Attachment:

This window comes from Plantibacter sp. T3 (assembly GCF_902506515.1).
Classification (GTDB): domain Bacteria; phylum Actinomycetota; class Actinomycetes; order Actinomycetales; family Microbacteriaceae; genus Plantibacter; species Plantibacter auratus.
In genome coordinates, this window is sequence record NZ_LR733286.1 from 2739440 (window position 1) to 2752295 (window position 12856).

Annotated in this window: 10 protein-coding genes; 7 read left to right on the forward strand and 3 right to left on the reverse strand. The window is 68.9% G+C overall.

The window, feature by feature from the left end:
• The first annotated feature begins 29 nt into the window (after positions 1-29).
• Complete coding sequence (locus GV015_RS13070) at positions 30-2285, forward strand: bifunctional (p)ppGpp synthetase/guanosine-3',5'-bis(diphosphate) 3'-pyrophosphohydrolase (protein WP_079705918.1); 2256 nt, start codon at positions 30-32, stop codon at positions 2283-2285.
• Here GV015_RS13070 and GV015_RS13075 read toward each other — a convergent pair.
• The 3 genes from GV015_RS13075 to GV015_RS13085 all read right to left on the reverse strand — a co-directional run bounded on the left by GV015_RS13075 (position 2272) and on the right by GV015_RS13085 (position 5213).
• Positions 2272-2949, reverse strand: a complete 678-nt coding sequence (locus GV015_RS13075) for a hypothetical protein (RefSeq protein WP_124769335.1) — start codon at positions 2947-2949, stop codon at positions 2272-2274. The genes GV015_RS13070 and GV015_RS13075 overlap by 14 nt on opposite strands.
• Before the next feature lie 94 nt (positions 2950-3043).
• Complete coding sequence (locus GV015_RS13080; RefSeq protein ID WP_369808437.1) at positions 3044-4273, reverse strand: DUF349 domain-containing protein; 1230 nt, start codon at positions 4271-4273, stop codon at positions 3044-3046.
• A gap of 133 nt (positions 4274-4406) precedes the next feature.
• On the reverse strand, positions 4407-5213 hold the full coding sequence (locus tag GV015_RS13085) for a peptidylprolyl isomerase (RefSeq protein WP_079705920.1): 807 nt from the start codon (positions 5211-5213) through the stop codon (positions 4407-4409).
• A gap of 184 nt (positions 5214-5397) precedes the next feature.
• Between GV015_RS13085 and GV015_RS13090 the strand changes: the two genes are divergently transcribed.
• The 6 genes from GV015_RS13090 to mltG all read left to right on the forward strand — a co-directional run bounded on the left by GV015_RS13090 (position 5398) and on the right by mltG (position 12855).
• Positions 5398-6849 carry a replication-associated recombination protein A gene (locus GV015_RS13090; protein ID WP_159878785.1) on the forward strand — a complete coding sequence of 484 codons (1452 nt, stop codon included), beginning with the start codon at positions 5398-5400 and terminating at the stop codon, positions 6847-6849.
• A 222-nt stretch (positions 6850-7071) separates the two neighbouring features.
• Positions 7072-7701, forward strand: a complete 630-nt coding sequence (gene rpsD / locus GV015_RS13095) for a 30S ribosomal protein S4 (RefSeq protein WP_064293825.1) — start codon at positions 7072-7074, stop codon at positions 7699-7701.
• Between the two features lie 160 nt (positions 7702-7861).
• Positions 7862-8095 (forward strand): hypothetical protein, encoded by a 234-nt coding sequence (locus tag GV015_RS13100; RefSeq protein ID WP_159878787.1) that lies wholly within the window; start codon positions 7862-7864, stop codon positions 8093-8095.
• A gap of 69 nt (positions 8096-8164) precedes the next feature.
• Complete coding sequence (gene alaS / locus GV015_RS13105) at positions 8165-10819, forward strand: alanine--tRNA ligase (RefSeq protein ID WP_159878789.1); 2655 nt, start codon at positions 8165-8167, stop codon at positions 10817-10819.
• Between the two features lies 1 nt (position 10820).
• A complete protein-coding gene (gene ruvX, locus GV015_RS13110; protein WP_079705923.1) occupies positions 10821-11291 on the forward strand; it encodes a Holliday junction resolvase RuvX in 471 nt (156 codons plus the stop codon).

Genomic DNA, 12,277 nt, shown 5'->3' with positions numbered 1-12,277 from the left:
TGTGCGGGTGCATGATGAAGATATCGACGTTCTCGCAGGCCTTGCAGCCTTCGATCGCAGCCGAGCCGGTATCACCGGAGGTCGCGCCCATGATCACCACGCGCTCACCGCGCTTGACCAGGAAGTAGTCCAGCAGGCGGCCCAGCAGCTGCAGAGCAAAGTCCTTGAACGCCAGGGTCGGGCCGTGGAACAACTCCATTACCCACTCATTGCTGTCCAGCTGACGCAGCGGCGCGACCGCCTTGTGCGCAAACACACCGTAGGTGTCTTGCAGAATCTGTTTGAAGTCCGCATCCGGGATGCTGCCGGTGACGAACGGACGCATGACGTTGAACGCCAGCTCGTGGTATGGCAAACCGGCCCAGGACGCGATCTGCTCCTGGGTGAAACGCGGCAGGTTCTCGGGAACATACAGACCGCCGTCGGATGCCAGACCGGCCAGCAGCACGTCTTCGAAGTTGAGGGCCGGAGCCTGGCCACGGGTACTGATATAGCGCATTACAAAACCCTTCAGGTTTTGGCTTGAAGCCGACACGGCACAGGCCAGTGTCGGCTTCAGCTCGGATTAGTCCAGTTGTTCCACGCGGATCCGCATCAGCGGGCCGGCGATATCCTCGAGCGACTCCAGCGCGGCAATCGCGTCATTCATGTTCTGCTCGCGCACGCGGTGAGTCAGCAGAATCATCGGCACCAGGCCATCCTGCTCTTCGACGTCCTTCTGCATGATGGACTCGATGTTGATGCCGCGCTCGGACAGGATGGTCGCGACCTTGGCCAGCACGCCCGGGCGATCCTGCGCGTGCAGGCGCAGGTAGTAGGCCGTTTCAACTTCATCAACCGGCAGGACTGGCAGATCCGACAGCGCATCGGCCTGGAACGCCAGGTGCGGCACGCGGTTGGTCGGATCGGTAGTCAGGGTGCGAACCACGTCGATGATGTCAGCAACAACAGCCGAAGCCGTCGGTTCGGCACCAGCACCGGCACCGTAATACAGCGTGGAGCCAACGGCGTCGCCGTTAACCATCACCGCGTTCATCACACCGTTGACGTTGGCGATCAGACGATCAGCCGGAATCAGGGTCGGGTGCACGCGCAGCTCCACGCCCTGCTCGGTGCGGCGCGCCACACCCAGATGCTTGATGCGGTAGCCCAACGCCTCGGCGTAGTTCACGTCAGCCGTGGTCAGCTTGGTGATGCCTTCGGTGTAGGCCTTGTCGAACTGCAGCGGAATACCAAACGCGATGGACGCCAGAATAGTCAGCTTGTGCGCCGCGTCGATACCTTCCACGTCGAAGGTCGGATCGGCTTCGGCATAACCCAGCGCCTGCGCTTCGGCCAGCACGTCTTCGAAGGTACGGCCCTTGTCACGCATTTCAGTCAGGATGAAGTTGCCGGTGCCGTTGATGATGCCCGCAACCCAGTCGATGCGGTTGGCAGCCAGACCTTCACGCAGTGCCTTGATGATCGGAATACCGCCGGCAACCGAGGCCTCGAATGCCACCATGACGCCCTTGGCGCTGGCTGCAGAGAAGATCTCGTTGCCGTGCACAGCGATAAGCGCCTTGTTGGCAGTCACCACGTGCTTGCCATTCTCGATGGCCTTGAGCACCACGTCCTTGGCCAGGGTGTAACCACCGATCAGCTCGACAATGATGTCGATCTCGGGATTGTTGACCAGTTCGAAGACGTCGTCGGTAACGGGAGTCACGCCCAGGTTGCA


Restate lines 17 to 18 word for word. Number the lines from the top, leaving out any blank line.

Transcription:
• The 6 genes from GV015_RS13090 to mltG all read left to right on the forward strand — a co-directional run bounded on the left by GV015_RS13090 (position 5398) and on the right by mltG (position 12855).
• Positions 5398-6849 carry a replication-associated recombination protein A gene (locus GV015_RS13090; protein ID WP_159878785.1) on the forward strand — a complete coding sequence of 484 codons (1452 nt, stop codon included), beginning with the start codon at positions 5398-5400 and terminating at the stop codon, positions 6847-6849.